Neagoe, C., Opitz, C. A., Makarenko, I. & Linke, W. A. Gigantic variety: expression patterns of titin isoforms in striated muscles and consequences for myofibrillar passive stiffness. J. Muscle Res. Cell Motil. 24, 175–189 (2003).
Vreeker, A. et al. Assembly of the cardiac intercalated disk during pre- and postnatal development of the human heart. PLoS ONE 9, e94722 (2014).
Bedada, F. B. et al. Acquisition of a quantitative, stoichiometrically conserved ratiometric marker of maturation status in stem cell-derived cardiac myocytes. Stem Cell Rep. 3, 594–605 (2014).
Hasenfuss, G. et al. Energetics of isometric force development in control and volume-overload human myocardium. Comparison with animal species. Circ. Res. 68, 836–846 (1991).
Mulieri, L. A., Hasenfuss, G., Leavitt, B., Allen, P. D. & Alpert, N. R. Altered myocardial force-frequency relation in human heart failure. Circulation 85, 1743–1750 (1992).
Durrer, D. et al. Total excitation of the isolated human heart. Circulation 41, 899–912 (1970).
Glukhov, A. V. et al. Transmural dispersion of repolarization in failing and nonfailing human ventricle. Circ. Res. 106, 981–991 (2010).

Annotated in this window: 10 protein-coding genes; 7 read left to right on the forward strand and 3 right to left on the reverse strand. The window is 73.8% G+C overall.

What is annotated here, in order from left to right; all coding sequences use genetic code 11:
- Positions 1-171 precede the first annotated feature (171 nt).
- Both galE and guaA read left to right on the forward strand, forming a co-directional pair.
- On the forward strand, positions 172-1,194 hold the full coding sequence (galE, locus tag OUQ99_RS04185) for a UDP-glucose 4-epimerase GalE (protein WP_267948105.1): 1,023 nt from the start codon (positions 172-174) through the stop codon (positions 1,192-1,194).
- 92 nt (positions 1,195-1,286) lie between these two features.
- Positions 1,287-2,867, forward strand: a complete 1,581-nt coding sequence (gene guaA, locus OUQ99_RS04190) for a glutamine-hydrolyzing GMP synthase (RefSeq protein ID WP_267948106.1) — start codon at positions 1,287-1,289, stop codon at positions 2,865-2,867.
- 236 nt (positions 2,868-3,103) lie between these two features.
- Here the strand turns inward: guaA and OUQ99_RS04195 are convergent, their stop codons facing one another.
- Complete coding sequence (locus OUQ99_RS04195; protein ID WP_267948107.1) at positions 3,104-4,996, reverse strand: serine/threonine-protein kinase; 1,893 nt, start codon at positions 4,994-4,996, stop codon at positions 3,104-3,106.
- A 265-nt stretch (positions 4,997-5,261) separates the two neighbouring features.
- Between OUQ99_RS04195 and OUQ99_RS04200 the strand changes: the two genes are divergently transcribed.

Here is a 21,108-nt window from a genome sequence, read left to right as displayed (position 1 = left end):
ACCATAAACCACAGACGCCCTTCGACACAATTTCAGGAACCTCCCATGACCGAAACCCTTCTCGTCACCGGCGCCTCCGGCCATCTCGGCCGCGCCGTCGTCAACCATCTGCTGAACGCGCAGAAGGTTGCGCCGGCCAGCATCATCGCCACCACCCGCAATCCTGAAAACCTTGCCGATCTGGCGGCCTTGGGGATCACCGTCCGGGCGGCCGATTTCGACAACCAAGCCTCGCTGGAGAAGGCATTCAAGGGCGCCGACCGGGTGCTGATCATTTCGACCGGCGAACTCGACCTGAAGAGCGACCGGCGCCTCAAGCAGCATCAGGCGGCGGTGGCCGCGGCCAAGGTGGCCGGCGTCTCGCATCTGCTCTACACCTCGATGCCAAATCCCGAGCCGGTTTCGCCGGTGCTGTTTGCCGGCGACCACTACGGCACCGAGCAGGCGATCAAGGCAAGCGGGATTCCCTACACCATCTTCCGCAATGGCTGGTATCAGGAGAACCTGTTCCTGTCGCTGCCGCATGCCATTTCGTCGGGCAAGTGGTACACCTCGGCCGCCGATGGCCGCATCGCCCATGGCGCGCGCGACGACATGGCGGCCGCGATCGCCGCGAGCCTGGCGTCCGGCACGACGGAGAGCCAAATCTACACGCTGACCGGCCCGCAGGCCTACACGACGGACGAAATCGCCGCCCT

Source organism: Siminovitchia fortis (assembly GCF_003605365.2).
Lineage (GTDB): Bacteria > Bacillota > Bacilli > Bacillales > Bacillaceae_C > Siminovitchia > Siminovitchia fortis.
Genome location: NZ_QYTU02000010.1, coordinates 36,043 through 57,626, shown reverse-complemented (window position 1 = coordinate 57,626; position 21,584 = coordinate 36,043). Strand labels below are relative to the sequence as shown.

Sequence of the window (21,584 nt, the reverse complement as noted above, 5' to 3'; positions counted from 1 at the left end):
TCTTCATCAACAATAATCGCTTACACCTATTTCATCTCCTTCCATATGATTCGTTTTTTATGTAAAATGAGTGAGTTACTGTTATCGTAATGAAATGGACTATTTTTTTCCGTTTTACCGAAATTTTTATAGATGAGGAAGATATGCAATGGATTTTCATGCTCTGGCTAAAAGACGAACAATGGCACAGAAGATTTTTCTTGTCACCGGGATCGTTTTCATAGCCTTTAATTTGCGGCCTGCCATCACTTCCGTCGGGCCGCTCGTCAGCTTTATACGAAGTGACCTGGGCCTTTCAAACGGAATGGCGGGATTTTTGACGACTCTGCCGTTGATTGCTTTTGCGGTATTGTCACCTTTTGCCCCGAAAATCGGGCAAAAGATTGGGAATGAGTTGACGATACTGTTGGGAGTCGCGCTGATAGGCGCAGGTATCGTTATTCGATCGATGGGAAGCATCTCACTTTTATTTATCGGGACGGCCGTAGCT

Dolnikov, K. et al. Functional properties of human embryonic stem cell-derived cardiomyocytes: intracellular Ca2+ handling and the role of sarcoplasmic reticulum in the contraction. Stem Cells 24, 236–245 (2006).
Kerscher, P. et al. Direct hydrogel encapsulation of pluripotent stem cells enables ontomimetic differentiation and growth of engineered human heart tissues. Biomaterials 83, 383–395 (2015).
Gerdes, A. M. How to improve the overall quality of cardiac morphometric data. Am. J. Physiol. Heart Circ. Physiol. 309, H9–H14 (2015).
Kamakura, T. et al. Ultrastructural maturation of human-induced pluripotent stem cell-derived cardiomyocytes in a long-term culture. Circ. J. 77, 1307–1314 (2013).
Chen, B. et al. Critical roles of junctophilin-2 in T-tubule and excitation-contraction coupling maturation during postnatal development. Cardiovasc. Res. 100, 54–62 (2013).
Reynolds, J. O. et al. Junctophilin-2 is necessary for T-tubule maturation during mouse heart development. Cardiovasc. Res. 100, 44–53 (2013).
Palmer, G. M. et al. In vivo optical molecular imaging and analysis in mice using dorsal window chamber models applied to hypoxia, vasculature and fluorescent reporters. Nat. Protoc. 6, 1355–1366 (2011).